7. Col NF, Kim JA, Chlebowski RT: Menopausal hormone therapy after breast cancer: a meta-analysis and critical appraisal of the evidence. Breast Cancer Res. 2005, 7: R535-R540. 10.1186/bcr1035.

    CAS  Article  PubMed  PubMed Central  Google Scholar 

  8. Berlin JA: The benefits of heterogeneity in meta-analysis of data from epidemiologic studies. Invited commentary. Am J Epidemiol. 1995, 142: 383-387.

    CAS  PubMed  Google Scholar 

  9. Colditz G, Burdick E, Mosteller F: Heterogeneity in meta-analysis of data from epidemiologic studies: a commentary. Am J Epidemiol. 1995, 142: 371-382.

    CAS  PubMed  Google Scholar 

  10. Hankinson SE, Willett WC, Manson JE, Hunter DJ, Colditz GA, Stampfer MJ, Longcope C, Speizer FE: Alcohol, height, and adiposity in relation to estrogen and prolactin levels in postmenopausal women. J Natl Cancer Inst. 1995, 87: 1297-1302.

    CAS  Article  PubMed  Google Scholar 

  11. Huang Z, Hankinson SE, Colditz GA, Stampfer MJ, Hunter DJ, Manson JE, Hennekens CH, Rosner B, Speizer FE, Willett WC: Dual effects of weight and weight gain on breast cancer risk. JAMA. 1997, 278: 1407-1411. 10.1001/jama.278.17.1407.

    CAS  Article  PubMed  Google Scholar 

  12. Key TJ, Appleby PN, Reeves GK, Roddam A, Dorgan JF, Long-cope C, Stanczyk FZ, Stephenson HE, Falk RT, Miller R, et al: Body mass index, serum sex hormones, and breast cancer risk in postmenopausal women. J Natl Cancer Inst. 2003, 95: 1218-1226.

    CAS  Article  PubMed  Google Scholar 

  13. von Schoultz E, Rutqvist LE: Menopausal hormone therapy after breast cancer: the Stockholm randomized trial. J Natl Cancer Inst. 2005, 97: 533-535.

    CAS  Article  PubMed  Google Scholar 

  14. Holmberg L, Anderson H: HABITS (hormonal replacement therapy after breast cancer – is it safe?), a randomised comparison: trial stopped. Lancet. 2004, 363: 453-455. 10.1016/S0140-6736(04)15493-7.

    CAS  Article  PubMed  Google Scholar 

  15. Benson K, Hartz AJ: A comparison of observational studies and randomized, controlled trials. N Engl J Med. 2000, 342: 1878-1886. 10.1056/NEJM200006223422506.

    CAS  Article  PubMed  Google Scholar 

  16. Concato J, Shah N, Horwitz RI: Randomized, controlled trials, observational studies, and the hierarchy of research designs. N Engl J Med. 2000, 342: 1887-1892. 10.1056/NEJM200006223422507.

    CAS  Article  PubMed  PubMed Central  Google Scholar 

  17. Palmieri D, Halverson DO, Ouatas T, Horak CE, Salerno M, Johnson J, Figg WD, Hollingshead M, Hursting S, Berrigan D, et al: Medroxyprogesterone acetate elevation of Nm23-H1 metastasis suppressor expression in hormone receptor-negative breast cancer. J Natl Cancer Inst. 2005, 97: 632-642.

    CAS  Article  PubMed  Google Scholar 

  18. Focan C, Beauduin M, Salamon E, de Greve J, de Wasch G, Lobelle JP, Majois F, Tagnon A, Tytgat J, van Belle S, et al: Adjuvant high-dose medroxyprogesterone acetate for early breast cancer: 13 years update in a multicentre randomized trial. Br J Cancer. 2001, 85: 1-8. 10.1054/bjoc.2001.1829.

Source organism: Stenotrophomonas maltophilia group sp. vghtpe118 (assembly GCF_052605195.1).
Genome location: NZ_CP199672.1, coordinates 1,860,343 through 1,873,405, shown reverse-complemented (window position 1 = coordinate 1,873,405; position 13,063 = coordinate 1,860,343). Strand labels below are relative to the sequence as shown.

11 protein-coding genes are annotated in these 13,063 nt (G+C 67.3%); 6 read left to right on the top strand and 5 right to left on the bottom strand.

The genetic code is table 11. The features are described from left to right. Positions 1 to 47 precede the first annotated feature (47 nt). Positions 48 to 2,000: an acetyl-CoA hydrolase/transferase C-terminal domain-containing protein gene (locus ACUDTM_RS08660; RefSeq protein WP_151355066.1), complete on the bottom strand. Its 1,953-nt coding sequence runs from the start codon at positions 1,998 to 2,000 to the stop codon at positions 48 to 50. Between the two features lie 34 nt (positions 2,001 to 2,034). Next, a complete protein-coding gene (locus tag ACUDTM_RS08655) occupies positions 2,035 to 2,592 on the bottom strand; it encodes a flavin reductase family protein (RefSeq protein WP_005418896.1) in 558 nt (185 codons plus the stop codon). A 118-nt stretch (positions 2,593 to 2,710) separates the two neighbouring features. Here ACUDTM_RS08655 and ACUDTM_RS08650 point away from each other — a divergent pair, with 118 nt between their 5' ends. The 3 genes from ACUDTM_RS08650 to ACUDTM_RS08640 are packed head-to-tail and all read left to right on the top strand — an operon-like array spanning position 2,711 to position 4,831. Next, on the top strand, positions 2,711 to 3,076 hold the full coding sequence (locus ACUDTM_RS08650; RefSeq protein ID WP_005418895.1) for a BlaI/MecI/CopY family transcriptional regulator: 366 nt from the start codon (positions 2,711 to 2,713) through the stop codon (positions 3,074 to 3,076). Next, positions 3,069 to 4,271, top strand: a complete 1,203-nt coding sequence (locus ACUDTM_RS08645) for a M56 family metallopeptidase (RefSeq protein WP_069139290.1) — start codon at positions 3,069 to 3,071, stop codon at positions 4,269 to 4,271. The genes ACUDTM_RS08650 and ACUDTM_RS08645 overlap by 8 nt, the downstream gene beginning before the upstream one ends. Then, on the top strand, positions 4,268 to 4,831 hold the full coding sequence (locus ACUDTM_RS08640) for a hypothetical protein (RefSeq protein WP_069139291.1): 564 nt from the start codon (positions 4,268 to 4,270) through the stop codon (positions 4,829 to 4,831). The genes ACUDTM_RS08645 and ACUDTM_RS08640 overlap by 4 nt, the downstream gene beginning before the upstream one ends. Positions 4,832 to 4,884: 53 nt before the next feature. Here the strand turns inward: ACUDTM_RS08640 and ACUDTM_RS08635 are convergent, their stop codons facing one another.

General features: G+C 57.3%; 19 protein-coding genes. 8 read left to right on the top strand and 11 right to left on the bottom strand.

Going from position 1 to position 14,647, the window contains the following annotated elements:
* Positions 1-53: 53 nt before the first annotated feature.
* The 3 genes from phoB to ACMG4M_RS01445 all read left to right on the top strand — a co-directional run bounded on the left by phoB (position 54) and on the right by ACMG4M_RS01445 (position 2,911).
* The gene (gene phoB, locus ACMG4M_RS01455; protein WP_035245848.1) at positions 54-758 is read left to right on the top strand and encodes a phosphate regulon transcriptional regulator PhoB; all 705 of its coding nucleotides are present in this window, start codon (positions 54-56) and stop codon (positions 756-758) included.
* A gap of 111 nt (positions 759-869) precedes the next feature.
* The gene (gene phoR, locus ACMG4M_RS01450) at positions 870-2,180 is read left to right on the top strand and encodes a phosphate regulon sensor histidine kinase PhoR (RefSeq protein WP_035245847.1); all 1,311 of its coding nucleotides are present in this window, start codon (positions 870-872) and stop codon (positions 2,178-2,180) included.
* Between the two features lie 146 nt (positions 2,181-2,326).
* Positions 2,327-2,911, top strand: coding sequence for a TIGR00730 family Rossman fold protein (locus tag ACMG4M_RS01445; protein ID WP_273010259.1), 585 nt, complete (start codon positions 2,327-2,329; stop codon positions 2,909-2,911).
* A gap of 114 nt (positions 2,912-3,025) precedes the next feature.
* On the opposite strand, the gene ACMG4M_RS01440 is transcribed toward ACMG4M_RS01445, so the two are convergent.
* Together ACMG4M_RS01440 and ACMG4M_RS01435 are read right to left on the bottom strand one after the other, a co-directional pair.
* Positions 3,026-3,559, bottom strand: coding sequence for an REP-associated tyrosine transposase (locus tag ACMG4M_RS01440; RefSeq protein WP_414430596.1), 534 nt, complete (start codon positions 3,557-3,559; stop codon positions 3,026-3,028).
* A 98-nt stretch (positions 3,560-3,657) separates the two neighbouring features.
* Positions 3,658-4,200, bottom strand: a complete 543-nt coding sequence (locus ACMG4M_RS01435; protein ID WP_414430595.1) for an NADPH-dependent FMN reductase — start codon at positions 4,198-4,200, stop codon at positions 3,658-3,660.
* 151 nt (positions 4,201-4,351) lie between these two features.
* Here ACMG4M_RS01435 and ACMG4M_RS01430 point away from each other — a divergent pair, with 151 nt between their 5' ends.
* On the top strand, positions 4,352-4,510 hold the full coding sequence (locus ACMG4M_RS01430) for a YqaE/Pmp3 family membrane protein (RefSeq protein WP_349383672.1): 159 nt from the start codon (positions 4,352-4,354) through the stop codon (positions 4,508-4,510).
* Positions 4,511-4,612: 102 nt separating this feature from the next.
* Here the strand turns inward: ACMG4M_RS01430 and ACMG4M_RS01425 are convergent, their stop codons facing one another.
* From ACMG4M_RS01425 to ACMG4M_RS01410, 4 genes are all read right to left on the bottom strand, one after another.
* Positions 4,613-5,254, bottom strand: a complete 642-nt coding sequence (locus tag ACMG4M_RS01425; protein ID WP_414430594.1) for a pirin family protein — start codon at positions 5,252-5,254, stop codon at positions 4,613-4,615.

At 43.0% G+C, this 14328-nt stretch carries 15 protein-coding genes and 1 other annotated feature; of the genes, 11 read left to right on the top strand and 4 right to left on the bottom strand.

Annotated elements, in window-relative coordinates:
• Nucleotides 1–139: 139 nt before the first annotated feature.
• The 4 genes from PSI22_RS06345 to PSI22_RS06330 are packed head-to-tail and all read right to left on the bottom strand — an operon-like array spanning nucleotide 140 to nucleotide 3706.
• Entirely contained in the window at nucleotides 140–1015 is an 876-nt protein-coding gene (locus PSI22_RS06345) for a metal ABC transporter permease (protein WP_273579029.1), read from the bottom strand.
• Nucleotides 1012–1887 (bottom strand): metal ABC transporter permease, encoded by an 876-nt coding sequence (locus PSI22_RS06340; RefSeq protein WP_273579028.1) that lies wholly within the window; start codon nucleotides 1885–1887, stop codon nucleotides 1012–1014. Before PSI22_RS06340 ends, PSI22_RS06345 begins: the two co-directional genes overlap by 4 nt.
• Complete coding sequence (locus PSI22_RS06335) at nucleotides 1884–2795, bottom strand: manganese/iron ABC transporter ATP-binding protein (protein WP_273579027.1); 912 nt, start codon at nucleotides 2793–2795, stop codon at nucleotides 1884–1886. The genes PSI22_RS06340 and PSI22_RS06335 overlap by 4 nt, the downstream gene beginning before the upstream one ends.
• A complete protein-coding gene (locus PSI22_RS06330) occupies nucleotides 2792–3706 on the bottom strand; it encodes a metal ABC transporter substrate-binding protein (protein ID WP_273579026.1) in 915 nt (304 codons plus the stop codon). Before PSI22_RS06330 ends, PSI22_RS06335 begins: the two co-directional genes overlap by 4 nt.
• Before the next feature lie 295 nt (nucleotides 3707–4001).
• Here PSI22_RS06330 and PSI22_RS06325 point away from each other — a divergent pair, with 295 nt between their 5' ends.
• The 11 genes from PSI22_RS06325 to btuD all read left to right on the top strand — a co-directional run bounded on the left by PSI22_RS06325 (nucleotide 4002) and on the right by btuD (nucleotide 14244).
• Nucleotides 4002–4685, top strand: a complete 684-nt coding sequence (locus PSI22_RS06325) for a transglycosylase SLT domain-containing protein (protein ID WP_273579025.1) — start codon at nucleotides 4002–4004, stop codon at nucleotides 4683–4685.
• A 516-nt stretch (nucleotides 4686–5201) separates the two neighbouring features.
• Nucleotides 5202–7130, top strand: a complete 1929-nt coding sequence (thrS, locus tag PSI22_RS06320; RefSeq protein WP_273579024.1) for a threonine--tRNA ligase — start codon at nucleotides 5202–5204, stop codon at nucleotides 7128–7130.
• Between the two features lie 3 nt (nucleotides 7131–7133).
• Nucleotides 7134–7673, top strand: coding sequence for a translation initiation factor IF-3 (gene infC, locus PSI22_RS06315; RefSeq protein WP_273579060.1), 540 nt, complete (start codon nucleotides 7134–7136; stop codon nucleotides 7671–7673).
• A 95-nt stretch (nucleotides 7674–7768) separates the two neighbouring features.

CAS  Article  PubMed  PubMed Central  Google Scholar 

  19. Hupperets PS, Wils JA, Volovics L, Schouten LJ, Fickers MM, Bron HN, Jager JJ, de Jong JM, Blijham GH: Adjuvant chemohormonal therapy with cyclophosphamide, doxorubicin and 5-fluorouracil (CAF) with or without medroxyprogesterone acetate (MPA) for node-positive cancer patients, update at 12 years follow up. Breast. 2001, 10: 35-37. 10.1054/brst.2000.0180.

    CAS  Article  PubMed  Google Scholar 

  20. Stockler M, Wilcken NR, Ghersi D, Simes RJ: Systematic reviews of chemotherapy and endocrine therapy in metastatic breast cancer. Cancer Treat Rev. 2000, 26: 151-168. 10.1053/ctrv.1999.0161.

    CAS  Article  PubMed  Google Scholar 

  21. Chlebowski RT, Hendrix SL, Langer RD, Stefanick ML, Gass M, Lane D, Rodabough RJ, Gilligan MA, Cyr MG, Thomson CA, et al: Influence of estrogen plus progestin on breast cancer and mammography in healthy postmenopausal women: the Women's Health Initiative Randomized Trial. JAMA. 2003, 289: 3243-3253. 10.1001/jama.289.24.3243.

    CAS  Article  PubMed  Google Scholar 

  22. Anonymous: Treatment of estrogen deficiency symptoms in women surviving breast cancer. The Hormone Foundation, Canadian Breast Cancer Research Initiative, National Cancer Institute of Canada, Endocrine Society, and the University of Virginia Cancer Center and Woman's Place. J Clin Endocrinol Metab. 1998, 83: 1993-2000. 10.1210/jc.83.6.1993.

    Article  Google Scholar 

  23. Marsden J, Whitehead M, Hern RA, Baum M, Sacks N: Are randomized trials of hormone replacement therapy in symptomatic women with breast cancer feasible?. Fertil Steril. 2000, 73: 292-199. 10.1016/S0015-0282(99)00510-5.

    CAS  Article  PubMed  Google Scholar 

Download references

Author information

Authors and Affiliations


Corresponding author

Correspondence to Graham A Colditz.

Additional information

Competing interests

The author(s) declare that they have no competing interests.

Rights and permissions

Reprints and Permissions

About this article

Cite this article

Colditz, G.A. Menopausal hormone therapy after breast cancer. Breast Cancer Res 7, 168 (2005).

Download citation

  • Published:

  • DOI:


  • Breast Cancer
  • Tamoxifen
  • Breast Cancer Risk
  • Progestin
  • Postmenopausal Breast Cancer